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Community Organizations Danish Institute for Human Rights
Danish Institute for Human Rights
Danish Institute for Human Rights
Intergovernmental or Multilateral organization



The Danish Institute for Human Rights is an independent state-funded institution. Our mandate is to promote and protect human rights and equal treatment in Denmark and abroad.

We are Denmark’s national human rights institution. We are also a national equality body in relation to race and ethnicity and gender. Furthermore, we have a special role in the disability area where we promote and monitor the implementation of the UN Convention on the rights of persons with disabilities.

In Denmark, we advise the government, the parliament, ministries and public authorities on human rights, among other things, when new legislation is suggested.

We produce analyses and research on human rights, for instance about children with imprisoned parents, legislation on terrorism, the rights of stateless human beings and equal pay.

We carry out specific projects to promote equal treatment and advise those who may have been discriminated against.

We map out the biggest human rights challenges in Denmark as well as the yearly improvements in the area. For more information, see our annual Status Report  and The Annual Report to the Danish Parliament.

Internationally, we work with states, independent organizations and the corporate sector, enabling them to strengthen human rights.

We assist in building well-functioning legal systems abroad and to ensure the influence of civil society.

We aid private companies in assessing the impact of their work on human rights.

We educate police officers, school teachers, ombudsmen, and judges on human rights.



Displaying 1 - 5 of 6

Briefing Note: A Collaborative Approach to Human Rights Impact Assessments

Policy Papers & Briefs
Février, 2017

This briefing note, co-authored with the Danish Institute for Human Rights and the Sciences Po Law School Clinic, outlines a new approach to conducting human rights impact assessments (HRIAs) of business operations or projects, which brings together project-affected people, the company, and other stakeholders to jointly design and implement an assessment.

A Collaborative Approach to Human Rights Impact Assessments

Reports & Research
Février, 2017

This paper provides guidance on how to conduct collaborative and participatory risk assessments, paying attention to the human rights of project-affected people. It was written for stakeholders who seek more effective strategies for investigating the human rights impacts of business projects or operations, and who wish to make their human rights impact assessments more inclusive and responsive, or who seek to encourage greater buy-in from other stakeholders.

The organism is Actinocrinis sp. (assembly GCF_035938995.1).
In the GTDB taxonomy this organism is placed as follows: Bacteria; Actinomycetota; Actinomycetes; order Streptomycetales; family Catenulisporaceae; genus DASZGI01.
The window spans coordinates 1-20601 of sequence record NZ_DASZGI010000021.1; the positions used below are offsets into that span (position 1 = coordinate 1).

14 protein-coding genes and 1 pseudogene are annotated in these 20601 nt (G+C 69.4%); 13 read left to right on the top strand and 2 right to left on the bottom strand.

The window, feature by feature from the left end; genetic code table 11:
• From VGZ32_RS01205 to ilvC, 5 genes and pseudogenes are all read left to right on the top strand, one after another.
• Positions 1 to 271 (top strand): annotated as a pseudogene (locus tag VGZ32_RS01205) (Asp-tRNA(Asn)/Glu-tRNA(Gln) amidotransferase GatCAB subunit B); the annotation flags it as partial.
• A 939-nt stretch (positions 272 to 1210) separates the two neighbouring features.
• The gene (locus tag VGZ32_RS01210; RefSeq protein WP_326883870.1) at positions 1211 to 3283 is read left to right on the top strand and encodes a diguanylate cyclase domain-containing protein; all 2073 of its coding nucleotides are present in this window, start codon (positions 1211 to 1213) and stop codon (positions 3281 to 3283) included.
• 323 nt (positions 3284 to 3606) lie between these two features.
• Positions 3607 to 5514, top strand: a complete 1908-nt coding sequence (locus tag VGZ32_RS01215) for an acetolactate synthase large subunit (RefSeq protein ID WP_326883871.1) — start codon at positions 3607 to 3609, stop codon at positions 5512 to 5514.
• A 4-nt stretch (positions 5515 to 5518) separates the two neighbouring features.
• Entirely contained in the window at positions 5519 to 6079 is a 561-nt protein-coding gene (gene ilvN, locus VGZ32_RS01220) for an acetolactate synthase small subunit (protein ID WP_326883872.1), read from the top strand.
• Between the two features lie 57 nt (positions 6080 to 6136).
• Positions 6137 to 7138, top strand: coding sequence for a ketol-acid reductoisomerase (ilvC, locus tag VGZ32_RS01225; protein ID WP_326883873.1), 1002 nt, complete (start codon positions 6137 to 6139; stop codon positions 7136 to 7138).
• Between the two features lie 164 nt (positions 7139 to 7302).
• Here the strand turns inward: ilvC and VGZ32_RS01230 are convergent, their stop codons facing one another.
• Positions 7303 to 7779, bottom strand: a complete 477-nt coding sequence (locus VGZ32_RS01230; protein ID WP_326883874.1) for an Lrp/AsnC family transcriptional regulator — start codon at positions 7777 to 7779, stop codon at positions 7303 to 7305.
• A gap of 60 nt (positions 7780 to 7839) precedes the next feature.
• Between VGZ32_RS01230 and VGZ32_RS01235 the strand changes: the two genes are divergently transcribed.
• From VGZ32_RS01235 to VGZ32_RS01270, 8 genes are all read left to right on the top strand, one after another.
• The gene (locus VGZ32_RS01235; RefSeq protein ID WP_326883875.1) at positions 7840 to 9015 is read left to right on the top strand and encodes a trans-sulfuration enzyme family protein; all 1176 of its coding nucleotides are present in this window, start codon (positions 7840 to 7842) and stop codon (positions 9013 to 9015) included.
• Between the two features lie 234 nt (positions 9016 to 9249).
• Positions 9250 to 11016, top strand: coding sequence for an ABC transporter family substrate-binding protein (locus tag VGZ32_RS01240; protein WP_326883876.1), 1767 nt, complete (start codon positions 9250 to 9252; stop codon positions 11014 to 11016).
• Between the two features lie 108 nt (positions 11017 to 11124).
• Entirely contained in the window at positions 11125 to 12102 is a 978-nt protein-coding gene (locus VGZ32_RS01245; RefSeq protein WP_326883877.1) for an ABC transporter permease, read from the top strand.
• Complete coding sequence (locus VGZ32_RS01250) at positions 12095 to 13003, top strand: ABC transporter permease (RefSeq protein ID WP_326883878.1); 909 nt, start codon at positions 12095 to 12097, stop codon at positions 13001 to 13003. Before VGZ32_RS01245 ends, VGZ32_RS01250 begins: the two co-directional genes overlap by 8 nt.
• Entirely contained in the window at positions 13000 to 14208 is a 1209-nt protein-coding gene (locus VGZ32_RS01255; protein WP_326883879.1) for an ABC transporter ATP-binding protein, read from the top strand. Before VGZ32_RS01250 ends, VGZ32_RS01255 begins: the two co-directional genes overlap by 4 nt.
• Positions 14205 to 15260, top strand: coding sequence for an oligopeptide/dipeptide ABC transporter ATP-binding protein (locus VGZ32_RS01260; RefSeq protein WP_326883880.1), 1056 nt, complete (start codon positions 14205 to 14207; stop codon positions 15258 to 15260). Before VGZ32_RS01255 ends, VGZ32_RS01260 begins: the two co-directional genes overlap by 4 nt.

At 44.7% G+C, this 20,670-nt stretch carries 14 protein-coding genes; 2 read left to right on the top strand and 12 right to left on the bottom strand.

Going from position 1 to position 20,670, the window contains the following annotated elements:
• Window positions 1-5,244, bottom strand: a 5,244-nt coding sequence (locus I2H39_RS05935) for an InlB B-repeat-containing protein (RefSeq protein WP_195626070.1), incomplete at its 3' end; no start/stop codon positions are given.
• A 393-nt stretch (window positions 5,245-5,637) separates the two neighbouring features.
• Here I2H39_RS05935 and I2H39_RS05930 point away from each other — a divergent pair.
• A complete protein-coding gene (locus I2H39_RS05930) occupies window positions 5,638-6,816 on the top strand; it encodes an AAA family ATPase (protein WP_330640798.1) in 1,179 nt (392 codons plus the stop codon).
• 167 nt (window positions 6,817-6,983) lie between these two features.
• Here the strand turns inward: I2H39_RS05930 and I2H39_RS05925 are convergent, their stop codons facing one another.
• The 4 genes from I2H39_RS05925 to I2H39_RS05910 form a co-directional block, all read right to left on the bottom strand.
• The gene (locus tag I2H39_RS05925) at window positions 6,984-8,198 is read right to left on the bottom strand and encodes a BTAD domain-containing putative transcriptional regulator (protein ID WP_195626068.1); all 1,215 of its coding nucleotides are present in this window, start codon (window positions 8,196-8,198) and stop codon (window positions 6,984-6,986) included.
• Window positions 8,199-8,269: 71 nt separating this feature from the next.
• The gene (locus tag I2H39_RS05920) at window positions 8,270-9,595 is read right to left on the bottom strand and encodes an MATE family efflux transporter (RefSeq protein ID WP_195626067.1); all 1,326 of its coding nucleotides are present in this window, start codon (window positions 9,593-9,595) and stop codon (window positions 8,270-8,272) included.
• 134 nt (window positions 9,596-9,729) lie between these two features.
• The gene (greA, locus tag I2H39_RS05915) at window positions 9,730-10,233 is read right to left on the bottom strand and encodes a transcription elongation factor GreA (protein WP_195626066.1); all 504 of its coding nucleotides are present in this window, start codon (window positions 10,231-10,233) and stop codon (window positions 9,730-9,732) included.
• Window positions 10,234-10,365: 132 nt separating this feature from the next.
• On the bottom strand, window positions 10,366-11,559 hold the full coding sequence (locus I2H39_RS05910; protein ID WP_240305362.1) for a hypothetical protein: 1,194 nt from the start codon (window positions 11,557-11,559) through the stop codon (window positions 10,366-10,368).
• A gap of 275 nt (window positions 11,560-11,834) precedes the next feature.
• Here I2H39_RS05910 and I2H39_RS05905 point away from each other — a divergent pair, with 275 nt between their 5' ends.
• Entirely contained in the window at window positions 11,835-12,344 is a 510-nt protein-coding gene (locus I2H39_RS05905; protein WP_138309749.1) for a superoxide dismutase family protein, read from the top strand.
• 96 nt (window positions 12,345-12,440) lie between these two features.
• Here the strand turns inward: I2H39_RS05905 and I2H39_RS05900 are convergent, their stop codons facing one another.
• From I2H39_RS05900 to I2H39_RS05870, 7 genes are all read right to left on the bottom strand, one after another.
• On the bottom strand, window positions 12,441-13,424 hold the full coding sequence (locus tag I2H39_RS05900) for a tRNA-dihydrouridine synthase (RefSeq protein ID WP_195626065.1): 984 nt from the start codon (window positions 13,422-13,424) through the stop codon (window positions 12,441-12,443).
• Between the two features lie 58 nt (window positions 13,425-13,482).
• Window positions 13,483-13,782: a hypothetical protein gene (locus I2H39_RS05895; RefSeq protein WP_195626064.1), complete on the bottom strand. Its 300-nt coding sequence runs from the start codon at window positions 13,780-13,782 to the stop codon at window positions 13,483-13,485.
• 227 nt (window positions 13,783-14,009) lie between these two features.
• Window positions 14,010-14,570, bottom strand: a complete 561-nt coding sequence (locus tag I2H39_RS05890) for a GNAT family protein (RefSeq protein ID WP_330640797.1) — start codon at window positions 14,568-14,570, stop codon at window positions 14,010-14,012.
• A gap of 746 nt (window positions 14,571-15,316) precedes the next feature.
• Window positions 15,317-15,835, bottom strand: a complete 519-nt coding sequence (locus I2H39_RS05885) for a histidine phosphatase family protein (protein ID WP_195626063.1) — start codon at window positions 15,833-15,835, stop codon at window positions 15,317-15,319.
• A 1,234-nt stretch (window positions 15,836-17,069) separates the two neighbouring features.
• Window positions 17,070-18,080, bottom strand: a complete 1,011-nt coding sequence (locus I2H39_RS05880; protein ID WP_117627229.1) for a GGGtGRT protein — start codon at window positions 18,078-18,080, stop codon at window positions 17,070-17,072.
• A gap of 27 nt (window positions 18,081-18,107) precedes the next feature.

Indigenous Navigator

Training Resources & Tools
Décembre, 2015

The Indigenous Navigator is a framework and set of tools for and by indigenous peoples to systematically monitor the level of recognition and implementation of their rights. By using the Indigenous Navigator, indigenous organisations and communities, duty bearers, NGOs and journalists can access free tools and resources based on community-generated data.

Myanmar Oil & Gas Sector Wide Impact Assessment - Part 4. Section 1. Stakeholder Engagement & Grievance Mechanisms

Reports & Research
Décembre, 2014

ABSTRACTED FROM THE EXECUTIVE SUMMARY: Part 4: During the transition, businesses, government and development partners need to take steps to fill the existing gaps in Myanmar’s legislative framework on the protection of the environment, society and human rights. The Government has an immediate and important opportunity in the new production sharing contracts to fill these gaps through contractual requirements to meet the International Finance Corporation Performance Standards and World Bank Group Environmental, Health and Safety Guidelines.

No Clear Grounds

Reports & Research
Février, 2014

The global finance, energy and food crises are fuelling a global rush for land in developing countries. In their search for land, political leaders and investors look to Africa as a potential food supplier for the rest of the world. However, the current trend of land liberalisation rarely offers a solution to sustainable food production and poverty reduction among smallhold farmers in rural areas, as shown by this case study.